Slovenian National Opera 2019-20 Review: The Maid Of Orleans
A Rarely Performed Tchaikovsky Masterpiece Receives A Strong Production Crowned By Nuska Drascek Rojko As Joan Of ArcBy Alan Neilson
(Credit: SNG Opera/Darja Stravs Tisu)
Performances of Tchaikovsky’s “The Maid of Orleans” are fairly rare, yet when it was premiered in 1881 it was considered to have been an unqualified success, and became the first of his operas to be staged outside Russia, in Prague the following year. It also proved to be his most ambitious opera, in which he used the model of French grand opera as the basis for its structural design, and thus set himself up to be compared with Verdi, Meyerbeer and others who had enjoyed success in the genre. However, the opera’s success proved to be short-lived, and was withdrawn from the stage two weeks after its premiere for political reasons. Since which time it has remained little more than a curiosity, even recordings are few in number. The Slovenian National Opera’s new production, therefore, provided a welcome opportunity to experience one of Tchaikovsky lesser known stage works.
The opera, in four acts, traces the tumultuous deeds of the French heroine Joan of Arc, although unsurprisingly it is a loose rendering of the actual historical events, incorporating additional material such as a love interest between Joan and an enemy soldier, and a vindictive father who betrays her. Typical for a grand opera the work makes use of numerous large choruses, a significant number of soloists, a dance scene and it moves between personal intimate settings to wider large scale scenes, such as Charles VII’s coronation.
A Clear Vision
Frank Van Laecke, the Director for this production, had a clearly defined vision for the work, one which streamlined the narrative and defined the aesthetic of the staging. Instead of moving in tandem with the works changing emotional states, he decided to focus almost entirely upon the dark and gloomy aspects of the work, namely the effects of the war, Joan’s visions for which she would be burnt at the stake and the anxiety which lay at the heart of the French state in the figure of the inadequate Charles VII. Anything which might lighten the work was cut, such as the Act two ballet, or downplayed as in the case of the opening chorus, in which the maidens who were supposed to be celebrating a village festival were grouped, huddled in a war damaged church, the atmosphere heavy with anxiety and fear.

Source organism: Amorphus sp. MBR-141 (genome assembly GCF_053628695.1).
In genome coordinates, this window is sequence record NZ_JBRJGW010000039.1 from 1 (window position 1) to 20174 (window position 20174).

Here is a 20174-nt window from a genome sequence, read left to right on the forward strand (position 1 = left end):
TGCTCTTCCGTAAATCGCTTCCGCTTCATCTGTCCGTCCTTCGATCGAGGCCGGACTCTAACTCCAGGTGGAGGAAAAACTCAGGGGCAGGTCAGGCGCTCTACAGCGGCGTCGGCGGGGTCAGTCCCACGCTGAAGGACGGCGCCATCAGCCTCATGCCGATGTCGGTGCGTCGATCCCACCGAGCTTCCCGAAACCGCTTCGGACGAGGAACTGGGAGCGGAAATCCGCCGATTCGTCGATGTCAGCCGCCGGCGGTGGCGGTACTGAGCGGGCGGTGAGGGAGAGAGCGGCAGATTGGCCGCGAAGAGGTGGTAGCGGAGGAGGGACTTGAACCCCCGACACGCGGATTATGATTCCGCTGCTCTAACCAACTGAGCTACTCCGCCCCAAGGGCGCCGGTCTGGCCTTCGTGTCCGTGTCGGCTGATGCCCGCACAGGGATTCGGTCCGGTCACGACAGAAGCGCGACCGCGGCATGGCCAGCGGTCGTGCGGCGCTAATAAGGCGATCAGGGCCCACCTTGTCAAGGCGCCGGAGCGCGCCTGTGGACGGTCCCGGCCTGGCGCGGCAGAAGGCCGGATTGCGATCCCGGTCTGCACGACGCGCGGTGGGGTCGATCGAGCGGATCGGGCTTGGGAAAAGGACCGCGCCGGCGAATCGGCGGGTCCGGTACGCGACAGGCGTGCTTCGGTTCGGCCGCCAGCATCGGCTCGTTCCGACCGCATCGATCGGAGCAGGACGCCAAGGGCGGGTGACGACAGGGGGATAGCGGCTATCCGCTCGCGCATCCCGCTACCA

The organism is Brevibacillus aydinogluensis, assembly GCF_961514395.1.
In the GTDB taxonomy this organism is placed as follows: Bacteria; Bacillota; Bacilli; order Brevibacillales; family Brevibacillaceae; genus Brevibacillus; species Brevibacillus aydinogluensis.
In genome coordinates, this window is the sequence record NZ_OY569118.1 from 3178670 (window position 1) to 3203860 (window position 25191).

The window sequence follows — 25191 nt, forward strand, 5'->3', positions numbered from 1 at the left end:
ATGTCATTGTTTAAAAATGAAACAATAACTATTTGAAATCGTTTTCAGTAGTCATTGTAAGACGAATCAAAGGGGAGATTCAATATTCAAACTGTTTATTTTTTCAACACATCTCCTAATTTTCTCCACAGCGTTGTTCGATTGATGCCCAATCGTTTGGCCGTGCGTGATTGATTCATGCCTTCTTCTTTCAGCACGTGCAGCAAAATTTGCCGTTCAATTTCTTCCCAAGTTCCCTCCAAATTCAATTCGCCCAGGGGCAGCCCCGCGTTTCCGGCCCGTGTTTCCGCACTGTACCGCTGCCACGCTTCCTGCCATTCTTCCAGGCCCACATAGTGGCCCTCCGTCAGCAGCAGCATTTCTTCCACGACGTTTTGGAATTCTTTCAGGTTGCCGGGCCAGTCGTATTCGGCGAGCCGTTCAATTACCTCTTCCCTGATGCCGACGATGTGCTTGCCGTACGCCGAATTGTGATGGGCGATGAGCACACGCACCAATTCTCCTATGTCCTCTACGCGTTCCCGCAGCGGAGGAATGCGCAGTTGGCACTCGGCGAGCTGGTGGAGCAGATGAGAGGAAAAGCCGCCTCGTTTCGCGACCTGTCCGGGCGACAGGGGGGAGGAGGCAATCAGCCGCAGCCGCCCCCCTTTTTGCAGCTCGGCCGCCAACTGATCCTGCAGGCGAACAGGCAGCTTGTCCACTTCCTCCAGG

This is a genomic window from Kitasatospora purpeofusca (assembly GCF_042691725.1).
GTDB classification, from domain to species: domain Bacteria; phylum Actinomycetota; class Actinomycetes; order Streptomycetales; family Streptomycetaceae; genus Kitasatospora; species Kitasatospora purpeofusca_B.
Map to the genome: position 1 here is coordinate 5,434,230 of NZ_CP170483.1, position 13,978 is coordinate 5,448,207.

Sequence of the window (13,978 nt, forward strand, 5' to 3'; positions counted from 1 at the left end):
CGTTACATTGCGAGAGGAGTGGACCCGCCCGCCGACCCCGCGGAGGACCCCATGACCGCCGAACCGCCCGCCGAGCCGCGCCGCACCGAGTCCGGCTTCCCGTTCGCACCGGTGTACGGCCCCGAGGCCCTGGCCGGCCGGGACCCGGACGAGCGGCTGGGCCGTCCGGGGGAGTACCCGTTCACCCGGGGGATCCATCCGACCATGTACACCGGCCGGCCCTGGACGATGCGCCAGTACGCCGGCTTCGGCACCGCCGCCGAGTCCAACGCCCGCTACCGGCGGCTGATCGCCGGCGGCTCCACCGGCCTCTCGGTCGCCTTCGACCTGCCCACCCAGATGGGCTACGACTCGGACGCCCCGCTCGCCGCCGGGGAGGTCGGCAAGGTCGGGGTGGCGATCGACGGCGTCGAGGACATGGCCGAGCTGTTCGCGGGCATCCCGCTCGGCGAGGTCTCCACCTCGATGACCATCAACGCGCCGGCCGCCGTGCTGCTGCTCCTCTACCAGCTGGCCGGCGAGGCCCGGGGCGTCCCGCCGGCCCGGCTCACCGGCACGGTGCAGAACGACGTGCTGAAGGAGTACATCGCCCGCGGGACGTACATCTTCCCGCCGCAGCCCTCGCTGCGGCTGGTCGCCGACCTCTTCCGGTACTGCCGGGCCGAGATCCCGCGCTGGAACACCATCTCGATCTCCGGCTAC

Philippe Miesch, responsible for the stage designs, accentuated the darkness and brutality of war by setting the majority of the work among a rubble strewn, half-collapsed building which sometimes was a church, sometimes a castle, or sometimes just the debris of war. The lighting, also designed by Van Laecke, rarely did anything to lift the darkness. Likewise, Belinda Radulovic’s costume designs, with the exception of the King and Queen, were modern and very dark, usually black.
Each scene was cleverly mastered in itself, but the accumulative effect was of an insistent heaviness, which towards the middle of Act four was starting to become a little one-paced. However, Van Laecke brilliantly rescued the situation with a final scene which shattered any suggestion that the narrative’s dramatic drive had been lost. The timber strewn stage was cleared and used to construct a bonfire for Joan’s execution. As the angelic voices sing their forgiveness, Joan is doused in petrol, and the executioners prepare to set the bonfire alight as the curtain falls. The tension of the scene was built with a sure hand, its release coming only as the curtain had fallen, perfectly synchronized to the music.